No I don’t understand, for either customer record just create and print a statement for the whole ten years if ever required, besides the “deposit” customer record would be fairly static.
USB’s stored off site is probably more reliable then paper being destroyed in the event of an office fire.
Manager is constantly evolving. So it is doubtful the document template we use today will be possible to reproduce in another two years. Moreover, our tax system is changing and I am sure there will be more changes. So nothing is a guarantee.
What i tried to explain is that the monthly or quarterly statement of a supplier or customer is exchanged to verify whether the records match. And their transactions are dated which includes the credit, debit and deposits. So checking the transactions with two separate statements, one for credit debit and one for deposits, will cause a bit confusion with the balance.
Also, suppose i have duplicate customers or suppliers as you suggested, how will the available balance in Deposits be adjusted against the outstanding balance at the end of a business?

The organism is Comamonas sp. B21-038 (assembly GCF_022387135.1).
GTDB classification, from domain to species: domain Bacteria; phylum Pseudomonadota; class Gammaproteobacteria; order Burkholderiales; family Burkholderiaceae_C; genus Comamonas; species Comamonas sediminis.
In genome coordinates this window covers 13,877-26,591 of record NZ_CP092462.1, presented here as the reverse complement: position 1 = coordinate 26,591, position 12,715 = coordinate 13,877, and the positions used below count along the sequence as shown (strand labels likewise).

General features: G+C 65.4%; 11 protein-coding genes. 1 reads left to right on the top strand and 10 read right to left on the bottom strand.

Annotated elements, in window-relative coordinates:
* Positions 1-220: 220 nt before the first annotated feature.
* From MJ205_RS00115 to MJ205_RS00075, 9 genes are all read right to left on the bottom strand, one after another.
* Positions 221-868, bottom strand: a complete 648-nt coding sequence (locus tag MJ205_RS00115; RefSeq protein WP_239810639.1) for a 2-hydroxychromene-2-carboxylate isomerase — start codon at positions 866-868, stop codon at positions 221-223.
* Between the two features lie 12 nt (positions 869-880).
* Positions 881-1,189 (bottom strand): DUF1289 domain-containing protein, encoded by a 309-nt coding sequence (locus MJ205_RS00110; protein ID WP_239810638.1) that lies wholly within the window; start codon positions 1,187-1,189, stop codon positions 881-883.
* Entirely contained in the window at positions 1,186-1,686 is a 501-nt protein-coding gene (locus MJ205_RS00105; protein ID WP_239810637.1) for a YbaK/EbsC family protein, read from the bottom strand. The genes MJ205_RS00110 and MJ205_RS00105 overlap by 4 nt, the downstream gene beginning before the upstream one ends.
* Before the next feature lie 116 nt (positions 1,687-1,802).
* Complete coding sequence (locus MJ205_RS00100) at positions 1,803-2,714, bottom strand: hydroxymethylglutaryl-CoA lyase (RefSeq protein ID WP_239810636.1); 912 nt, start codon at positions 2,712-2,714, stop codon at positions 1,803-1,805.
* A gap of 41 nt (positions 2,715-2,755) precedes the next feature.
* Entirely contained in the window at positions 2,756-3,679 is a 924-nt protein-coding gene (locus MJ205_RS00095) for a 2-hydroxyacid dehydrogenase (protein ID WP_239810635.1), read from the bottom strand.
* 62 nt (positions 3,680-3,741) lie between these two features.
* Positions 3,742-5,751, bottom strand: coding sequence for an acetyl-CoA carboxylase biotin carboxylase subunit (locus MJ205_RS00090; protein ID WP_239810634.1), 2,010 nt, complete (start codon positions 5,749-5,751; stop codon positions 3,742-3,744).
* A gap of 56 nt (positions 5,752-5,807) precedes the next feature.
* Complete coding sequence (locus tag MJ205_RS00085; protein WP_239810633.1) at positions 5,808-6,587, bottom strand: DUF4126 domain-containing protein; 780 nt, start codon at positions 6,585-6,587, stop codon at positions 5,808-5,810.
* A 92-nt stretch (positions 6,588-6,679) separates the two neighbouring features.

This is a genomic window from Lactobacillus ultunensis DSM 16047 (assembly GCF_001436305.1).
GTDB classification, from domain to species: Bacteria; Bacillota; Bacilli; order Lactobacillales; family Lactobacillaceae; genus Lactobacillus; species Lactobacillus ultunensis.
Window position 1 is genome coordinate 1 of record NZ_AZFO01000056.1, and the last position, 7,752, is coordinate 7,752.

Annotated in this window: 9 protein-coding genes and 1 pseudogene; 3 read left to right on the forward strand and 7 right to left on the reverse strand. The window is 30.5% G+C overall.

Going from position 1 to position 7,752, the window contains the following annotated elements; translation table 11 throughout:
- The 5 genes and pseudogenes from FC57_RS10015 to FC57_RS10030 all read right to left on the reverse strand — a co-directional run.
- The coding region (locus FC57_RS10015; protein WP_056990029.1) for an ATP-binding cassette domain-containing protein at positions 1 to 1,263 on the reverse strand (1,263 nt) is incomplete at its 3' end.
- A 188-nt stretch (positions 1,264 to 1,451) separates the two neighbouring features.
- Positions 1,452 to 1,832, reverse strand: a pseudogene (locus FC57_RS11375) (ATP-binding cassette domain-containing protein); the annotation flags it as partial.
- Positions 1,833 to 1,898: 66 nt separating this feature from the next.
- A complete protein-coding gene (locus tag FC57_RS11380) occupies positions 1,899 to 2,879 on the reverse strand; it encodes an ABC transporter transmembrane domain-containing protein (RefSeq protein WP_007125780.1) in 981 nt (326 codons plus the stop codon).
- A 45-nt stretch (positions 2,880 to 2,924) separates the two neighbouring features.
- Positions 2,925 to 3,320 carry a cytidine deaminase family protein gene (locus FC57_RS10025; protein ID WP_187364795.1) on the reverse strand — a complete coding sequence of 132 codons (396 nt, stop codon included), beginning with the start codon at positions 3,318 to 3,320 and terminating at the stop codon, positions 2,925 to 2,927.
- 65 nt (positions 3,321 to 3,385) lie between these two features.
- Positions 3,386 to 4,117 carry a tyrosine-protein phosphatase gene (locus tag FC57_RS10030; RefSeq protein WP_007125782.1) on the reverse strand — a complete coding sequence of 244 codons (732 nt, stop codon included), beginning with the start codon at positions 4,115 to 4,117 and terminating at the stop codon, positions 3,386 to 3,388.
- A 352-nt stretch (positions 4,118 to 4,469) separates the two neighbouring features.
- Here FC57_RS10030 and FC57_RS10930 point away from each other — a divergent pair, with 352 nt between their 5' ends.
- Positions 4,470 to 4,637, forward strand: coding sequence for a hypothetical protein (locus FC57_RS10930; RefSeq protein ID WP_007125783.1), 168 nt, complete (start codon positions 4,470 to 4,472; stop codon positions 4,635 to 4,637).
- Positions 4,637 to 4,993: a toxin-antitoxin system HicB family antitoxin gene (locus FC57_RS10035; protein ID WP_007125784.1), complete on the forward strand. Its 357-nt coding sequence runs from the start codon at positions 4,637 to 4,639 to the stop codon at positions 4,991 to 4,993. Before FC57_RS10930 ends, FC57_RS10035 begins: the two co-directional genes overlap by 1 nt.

A Custom Field for Customers named " Amount of Security Deposit" will show on Customer Statements.
Of course the information would have to be entered once for each customer, and it would appear as a footnote on the Customer Statement.
The amount would still have to be recorded on the balance sheet. A date or reference number could be included in the Custom Field to help locate the original balance sheet entry, which may have been recorded years before.
There does not seem to be any elegant solution to this.
Users who starting using Manager 4 years ago can still reproduce their first transactions today.
Because the template changes the data hasn’t, the data will be reproduced in accordance with the template of the day.
True but changes in tax systems doesn’t affect data - countries like Australia / New Zealand have gone from non GST to GST, but all those transactions prior to GST remain unaffected.
To accept your argument means that the 6 year requirement for recording keeping dissipates because the tax system has changed - but that is not the case.
But if one customer account only has deposit transactions where is the confusion.
Via a Journal entry - similar to the transfer of balances when you have both a Supplier / Customer relationship with the same business.